In Oakland, New Jersey, a calamity was averted when authorities rescued a 34-year-old man who fell through ice in Ringwood State Park as he tried to retrieve one of his snowshoes, said environmental protection department spokesman Larry Ragonese.
Air traffic delays abound
Then there were the thousands stuck at airports nationwide because of system-wide delays -- though at least they were suffering inside, not in the frigid cold.
FlightAware.com, which tracks cancellations due to weather and mechanical problems, said about 3,000 flights were canceled for Friday within, into or out of the United States. That's after more than 2,600 U.S. flights were canceled on Thursday.
Though the temperature in Las Vegas was 52 degrees -- above zero -- passengers there were also feeling the storm's sting. Long lines formed inside McCarran International Airport at the counters for Southwest Airlines, which had canceled many of its flights from Chicago. The airline carries 40% of the airport's passengers, according to Chris Hayes, an airport spokesman.
"We are doing everything possible to get back up and running as soon as possible," Southwest Airlines spokesman Dan Landson said on Friday afternoon.
Flights resumed by late Friday morning in much of New England, though delays were common, and ticket holders were urged to check with their airlines.
Barb Plooster had planned to fly Friday from Erie, Pennsylvania, to Grand Rapids, Michigan, but her flight was canceled. She told CNN affiliate WICU that she was on the phone with United Airlines for five hours trying to find a way to get home, but concluded she will have to wait until Monday. "We got a warm place to stay, get to visit the kids, the grandkids, so it's OK," she said.
Historically cold arctic air mass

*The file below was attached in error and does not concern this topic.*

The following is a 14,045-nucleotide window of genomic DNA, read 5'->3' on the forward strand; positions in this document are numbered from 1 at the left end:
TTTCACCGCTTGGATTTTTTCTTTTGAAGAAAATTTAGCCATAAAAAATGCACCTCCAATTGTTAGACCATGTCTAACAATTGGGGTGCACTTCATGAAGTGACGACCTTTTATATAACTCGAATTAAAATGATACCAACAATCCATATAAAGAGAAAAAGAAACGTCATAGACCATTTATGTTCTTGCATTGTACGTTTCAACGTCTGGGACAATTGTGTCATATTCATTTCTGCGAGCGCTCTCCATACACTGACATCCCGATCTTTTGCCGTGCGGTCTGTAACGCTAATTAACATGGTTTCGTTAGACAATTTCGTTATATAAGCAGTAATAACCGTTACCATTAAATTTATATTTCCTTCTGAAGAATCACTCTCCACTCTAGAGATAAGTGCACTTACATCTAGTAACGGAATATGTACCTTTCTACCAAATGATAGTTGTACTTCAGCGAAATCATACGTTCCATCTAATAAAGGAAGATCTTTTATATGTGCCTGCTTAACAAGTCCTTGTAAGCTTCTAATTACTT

This being winter, after all, there's more snow coming -- and perhaps more delays, more accidents, and more headaches.
One storm threatened to bring blizzard conditions to North Dakota as well as parts of South Dakota and Minnesota on Friday night and Saturday, the weather service said.
And cities like St. Louis, Cleveland, Pittsburgh, Buffalo, Indianapolis and Cincinnati -- the latter of which will play host to a Bengals vs. San Diego Chargers NFL football game -- could get hit with significant snow Sunday and Monday.
Some areas will get some reprieve as temperatures rise in the coming days. But they better not get too comfortable, as the temperatures will reverse course starting Sunday.
Parts of the Midwest could see temperatures not recorded in 15 to 20 years, and for a painful stretch. Chicago, for instance, could see subzero temperatures from Sunday evening until Wednesday.
Even areas as far south as Nashville, Tennessee, could be basking in zero-degree cold as the arctic air mass dives southward at the beginning of next week.
That's not just an inconvenience: That cold is dangerous. And it's why school will be canceled in places like Milwaukee and the entire state of Minnesota -- areas hardly unaccustomed to Old Man Winter's bite -- on Monday.
"I have made this decision to protect all our children from the dangerously cold temperatures," Minnesota Gov. Mark Dayton said in explaining his decision to call off classes statewide.